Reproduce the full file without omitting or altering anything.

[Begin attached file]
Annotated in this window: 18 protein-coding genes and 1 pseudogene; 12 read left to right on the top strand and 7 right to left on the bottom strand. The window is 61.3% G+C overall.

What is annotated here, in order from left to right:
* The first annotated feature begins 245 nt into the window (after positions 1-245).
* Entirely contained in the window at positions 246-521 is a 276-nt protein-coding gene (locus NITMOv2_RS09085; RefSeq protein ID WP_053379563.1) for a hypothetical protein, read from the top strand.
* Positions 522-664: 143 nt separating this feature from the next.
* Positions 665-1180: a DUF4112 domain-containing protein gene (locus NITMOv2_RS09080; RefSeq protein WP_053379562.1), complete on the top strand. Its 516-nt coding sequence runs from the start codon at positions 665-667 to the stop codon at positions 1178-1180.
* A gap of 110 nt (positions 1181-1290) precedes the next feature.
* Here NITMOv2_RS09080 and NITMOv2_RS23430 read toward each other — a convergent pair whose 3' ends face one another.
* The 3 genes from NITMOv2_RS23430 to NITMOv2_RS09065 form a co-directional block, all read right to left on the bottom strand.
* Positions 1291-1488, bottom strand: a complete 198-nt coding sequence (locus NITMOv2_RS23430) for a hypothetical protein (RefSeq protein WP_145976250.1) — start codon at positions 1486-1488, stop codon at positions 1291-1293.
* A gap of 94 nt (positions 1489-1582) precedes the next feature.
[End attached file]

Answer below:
Annotated in this window: 18 protein-coding genes and 1 pseudogene; 12 read left to right on the top strand and 7 right to left on the bottom strand. The window is 61.3% G+C overall.

What is annotated here, in order from left to right:
* The first annotated feature begins 245 nt into the window (after positions 1-245).
* Entirely contained in the window at positions 246-521 is a 276-nt protein-coding gene (locus NITMOv2_RS09085; RefSeq protein ID WP_053379563.1) for a hypothetical protein, read from the top strand.
* Positions 522-664: 143 nt separating this feature from the next.
* Positions 665-1180: a DUF4112 domain-containing protein gene (locus NITMOv2_RS09080; RefSeq protein WP_053379562.1), complete on the top strand. Its 516-nt coding sequence runs from the start codon at positions 665-667 to the stop codon at positions 1178-1180.
* A gap of 110 nt (positions 1181-1290) precedes the next feature.
* Here NITMOv2_RS09080 and NITMOv2_RS23430 read toward each other — a convergent pair whose 3' ends face one another.
* The 3 genes from NITMOv2_RS23430 to NITMOv2_RS09065 form a co-directional block, all read right to left on the bottom strand.
* Positions 1291-1488, bottom strand: a complete 198-nt coding sequence (locus NITMOv2_RS23430) for a hypothetical protein (RefSeq protein WP_145976250.1) — start codon at positions 1486-1488, stop codon at positions 1291-1293.
* A gap of 94 nt (positions 1489-1582) precedes the next feature.